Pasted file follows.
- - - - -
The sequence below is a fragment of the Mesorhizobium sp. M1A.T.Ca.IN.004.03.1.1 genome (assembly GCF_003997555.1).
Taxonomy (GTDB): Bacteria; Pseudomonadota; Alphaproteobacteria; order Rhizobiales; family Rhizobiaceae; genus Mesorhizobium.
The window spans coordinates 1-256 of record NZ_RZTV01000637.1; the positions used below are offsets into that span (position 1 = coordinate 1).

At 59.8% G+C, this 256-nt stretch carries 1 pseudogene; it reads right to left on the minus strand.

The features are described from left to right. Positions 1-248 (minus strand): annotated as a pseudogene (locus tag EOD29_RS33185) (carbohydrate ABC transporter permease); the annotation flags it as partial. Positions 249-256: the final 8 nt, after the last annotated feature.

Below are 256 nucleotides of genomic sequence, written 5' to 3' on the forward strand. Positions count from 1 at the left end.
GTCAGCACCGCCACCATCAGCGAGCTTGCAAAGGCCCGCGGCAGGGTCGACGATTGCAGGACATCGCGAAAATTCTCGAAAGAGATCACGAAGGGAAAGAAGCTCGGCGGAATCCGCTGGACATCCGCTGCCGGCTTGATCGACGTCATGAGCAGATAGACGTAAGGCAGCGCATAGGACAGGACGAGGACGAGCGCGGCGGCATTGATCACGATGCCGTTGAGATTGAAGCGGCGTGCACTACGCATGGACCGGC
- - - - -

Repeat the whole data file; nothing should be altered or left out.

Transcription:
The sequence below is a fragment of the Mesorhizobium sp. M1A.T.Ca.IN.004.03.1.1 genome (assembly GCF_003997555.1).
Taxonomy (GTDB): Bacteria; Pseudomonadota; Alphaproteobacteria; order Rhizobiales; family Rhizobiaceae; genus Mesorhizobium.
The window spans coordinates 1-256 of record NZ_RZTV01000637.1; the positions used below are offsets into that span (position 1 = coordinate 1).

At 59.8% G+C, this 256-nt stretch carries 1 pseudogene; it reads right to left on the minus strand.

The features are described from left to right. Positions 1-248 (minus strand): annotated as a pseudogene (locus tag EOD29_RS33185) (carbohydrate ABC transporter permease); the annotation flags it as partial. Positions 249-256: the final 8 nt, after the last annotated feature.

Below are 256 nucleotides of genomic sequence, written 5' to 3' on the forward strand. Positions count from 1 at the left end.
GTCAGCACCGCCACCATCAGCGAGCTTGCAAAGGCCCGCGGCAGGGTCGACGATTGCAGGACATCGCGAAAATTCTCGAAAGAGATCACGAAGGGAAAGAAGCTCGGCGGAATCCGCTGGACATCCGCTGCCGGCTTGATCGACGTCATGAGCAGATAGACGTAAGGCAGCGCATAGGACAGGACGAGGACGAGCGCGGCGGCATTGATCACGATGCCGTTGAGATTGAAGCGGCGTGCACTACGCATGGACCGGC